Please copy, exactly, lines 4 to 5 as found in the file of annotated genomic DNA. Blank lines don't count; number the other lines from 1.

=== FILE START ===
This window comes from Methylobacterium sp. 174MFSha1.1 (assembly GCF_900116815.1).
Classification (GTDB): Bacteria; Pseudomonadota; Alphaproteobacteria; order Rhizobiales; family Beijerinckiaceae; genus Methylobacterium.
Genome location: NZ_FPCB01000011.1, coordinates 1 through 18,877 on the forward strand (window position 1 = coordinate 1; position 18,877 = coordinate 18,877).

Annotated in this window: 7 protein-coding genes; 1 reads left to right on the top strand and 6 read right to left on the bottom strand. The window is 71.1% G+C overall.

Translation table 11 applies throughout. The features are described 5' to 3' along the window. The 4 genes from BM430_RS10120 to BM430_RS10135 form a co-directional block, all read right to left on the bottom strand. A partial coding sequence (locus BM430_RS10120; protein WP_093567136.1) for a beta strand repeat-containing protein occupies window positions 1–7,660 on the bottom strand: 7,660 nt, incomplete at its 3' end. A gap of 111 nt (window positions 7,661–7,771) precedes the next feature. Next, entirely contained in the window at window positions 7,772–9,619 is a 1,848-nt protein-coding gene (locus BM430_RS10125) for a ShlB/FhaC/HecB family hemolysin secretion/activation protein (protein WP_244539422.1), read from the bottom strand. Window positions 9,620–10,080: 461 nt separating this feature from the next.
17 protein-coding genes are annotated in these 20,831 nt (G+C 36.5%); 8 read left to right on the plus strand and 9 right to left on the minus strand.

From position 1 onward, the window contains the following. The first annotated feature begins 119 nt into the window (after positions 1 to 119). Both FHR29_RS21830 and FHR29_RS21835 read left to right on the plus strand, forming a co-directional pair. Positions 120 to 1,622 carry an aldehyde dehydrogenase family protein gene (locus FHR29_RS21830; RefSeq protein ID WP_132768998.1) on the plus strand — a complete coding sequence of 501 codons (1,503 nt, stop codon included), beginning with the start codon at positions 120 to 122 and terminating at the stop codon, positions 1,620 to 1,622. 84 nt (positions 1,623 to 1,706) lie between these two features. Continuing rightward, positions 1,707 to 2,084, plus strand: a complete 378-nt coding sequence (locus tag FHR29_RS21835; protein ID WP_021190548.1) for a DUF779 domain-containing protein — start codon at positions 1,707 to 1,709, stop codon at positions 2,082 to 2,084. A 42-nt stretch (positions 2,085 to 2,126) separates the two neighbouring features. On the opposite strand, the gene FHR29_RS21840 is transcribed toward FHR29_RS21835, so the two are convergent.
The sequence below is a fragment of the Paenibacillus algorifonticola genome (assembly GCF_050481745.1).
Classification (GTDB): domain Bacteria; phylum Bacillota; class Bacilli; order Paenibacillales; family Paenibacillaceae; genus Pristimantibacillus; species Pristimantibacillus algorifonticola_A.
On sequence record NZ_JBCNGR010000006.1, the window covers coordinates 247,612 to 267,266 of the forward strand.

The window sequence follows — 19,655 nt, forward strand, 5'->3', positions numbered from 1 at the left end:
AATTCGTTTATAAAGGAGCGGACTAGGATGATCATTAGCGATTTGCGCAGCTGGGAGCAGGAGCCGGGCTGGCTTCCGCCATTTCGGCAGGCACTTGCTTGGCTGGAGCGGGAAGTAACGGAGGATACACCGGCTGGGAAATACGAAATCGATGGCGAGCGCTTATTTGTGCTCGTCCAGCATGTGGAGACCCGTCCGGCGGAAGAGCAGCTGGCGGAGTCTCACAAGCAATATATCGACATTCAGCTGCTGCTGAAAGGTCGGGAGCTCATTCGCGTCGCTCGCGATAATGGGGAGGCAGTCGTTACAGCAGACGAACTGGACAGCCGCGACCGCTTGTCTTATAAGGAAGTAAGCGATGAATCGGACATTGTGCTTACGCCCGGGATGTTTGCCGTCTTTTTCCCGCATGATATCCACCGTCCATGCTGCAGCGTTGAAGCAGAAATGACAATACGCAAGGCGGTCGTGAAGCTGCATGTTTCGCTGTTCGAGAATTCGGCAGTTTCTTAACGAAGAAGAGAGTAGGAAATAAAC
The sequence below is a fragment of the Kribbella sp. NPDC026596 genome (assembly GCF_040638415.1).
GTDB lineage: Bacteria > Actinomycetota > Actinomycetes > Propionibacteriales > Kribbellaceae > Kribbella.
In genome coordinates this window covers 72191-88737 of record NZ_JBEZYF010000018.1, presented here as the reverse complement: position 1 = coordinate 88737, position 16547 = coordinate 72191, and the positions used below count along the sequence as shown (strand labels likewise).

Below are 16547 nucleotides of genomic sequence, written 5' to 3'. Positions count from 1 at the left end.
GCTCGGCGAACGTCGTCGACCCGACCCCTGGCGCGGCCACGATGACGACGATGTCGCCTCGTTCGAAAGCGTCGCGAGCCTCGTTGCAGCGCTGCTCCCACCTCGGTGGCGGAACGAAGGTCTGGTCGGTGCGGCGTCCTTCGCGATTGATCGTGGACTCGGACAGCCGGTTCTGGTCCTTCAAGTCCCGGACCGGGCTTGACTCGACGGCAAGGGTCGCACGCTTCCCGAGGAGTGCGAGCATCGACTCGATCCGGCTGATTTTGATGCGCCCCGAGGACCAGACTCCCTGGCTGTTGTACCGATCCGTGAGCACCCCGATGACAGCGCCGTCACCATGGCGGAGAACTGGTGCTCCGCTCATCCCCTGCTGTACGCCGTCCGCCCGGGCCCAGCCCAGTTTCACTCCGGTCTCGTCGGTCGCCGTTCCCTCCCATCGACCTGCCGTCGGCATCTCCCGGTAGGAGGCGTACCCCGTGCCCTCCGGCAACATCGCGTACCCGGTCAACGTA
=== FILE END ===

Annotated in this window: 7 protein-coding genes; 1 reads left to right on the top strand and 6 read right to left on the bottom strand. The window is 71.1% G+C overall.

Translation table 11 applies throughout. The features are described 5' to 3' along the window. The 4 genes from BM430_RS10120 to BM430_RS10135 form a co-directional block, all read right to left on the bottom strand. A partial coding sequence (locus BM430_RS10120; protein WP_093567136.1) for a beta strand repeat-containing protein occupies window positions 1–7,660 on the bottom strand: 7,660 nt, incomplete at its 3' end. A gap of 111 nt (window positions 7,661–7,771) precedes the next feature. Next, entirely contained in the window at window positions 7,772–9,619 is a 1,848-nt protein-coding gene (locus BM430_RS10125) for a ShlB/FhaC/HecB family hemolysin secretion/activation protein (protein WP_244539422.1), read from the bottom strand. Window positions 9,620–10,080: 461 nt separating this feature from the next.